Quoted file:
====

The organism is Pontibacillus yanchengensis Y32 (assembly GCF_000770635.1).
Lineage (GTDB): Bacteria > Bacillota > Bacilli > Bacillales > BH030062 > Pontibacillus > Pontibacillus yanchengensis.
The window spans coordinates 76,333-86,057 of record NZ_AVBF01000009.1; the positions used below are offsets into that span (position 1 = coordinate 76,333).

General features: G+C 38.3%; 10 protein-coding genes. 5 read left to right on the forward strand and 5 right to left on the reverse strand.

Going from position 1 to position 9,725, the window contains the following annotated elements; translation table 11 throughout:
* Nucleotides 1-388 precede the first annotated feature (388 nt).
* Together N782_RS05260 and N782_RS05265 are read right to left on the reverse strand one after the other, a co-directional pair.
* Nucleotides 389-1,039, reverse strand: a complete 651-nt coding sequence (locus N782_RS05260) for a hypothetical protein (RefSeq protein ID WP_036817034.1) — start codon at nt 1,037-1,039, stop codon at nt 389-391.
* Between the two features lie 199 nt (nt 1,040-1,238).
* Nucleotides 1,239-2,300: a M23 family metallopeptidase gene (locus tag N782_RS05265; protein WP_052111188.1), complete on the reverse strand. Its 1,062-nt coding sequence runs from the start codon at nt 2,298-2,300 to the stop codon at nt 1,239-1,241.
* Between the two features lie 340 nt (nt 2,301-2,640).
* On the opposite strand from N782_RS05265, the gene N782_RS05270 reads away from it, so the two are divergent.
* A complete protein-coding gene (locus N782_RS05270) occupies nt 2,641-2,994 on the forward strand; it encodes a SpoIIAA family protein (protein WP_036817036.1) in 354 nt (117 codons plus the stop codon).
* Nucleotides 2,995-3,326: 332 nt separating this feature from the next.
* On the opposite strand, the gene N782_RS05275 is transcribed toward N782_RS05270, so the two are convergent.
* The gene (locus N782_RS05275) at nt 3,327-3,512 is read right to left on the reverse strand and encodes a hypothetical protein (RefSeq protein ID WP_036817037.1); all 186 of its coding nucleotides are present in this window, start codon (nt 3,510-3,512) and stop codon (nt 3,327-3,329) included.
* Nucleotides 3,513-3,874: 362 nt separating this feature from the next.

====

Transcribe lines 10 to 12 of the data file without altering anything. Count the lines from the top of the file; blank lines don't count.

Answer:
* Nucleotides 1,239-2,300: a M23 family metallopeptidase gene (locus tag N782_RS05265; protein WP_052111188.1), complete on the reverse strand. Its 1,062-nt coding sequence runs from the start codon at nt 2,298-2,300 to the stop codon at nt 1,239-1,241.
* Between the two features lie 340 nt (nt 2,301-2,640).
* On the opposite strand from N782_RS05265, the gene N782_RS05270 reads away from it, so the two are divergent.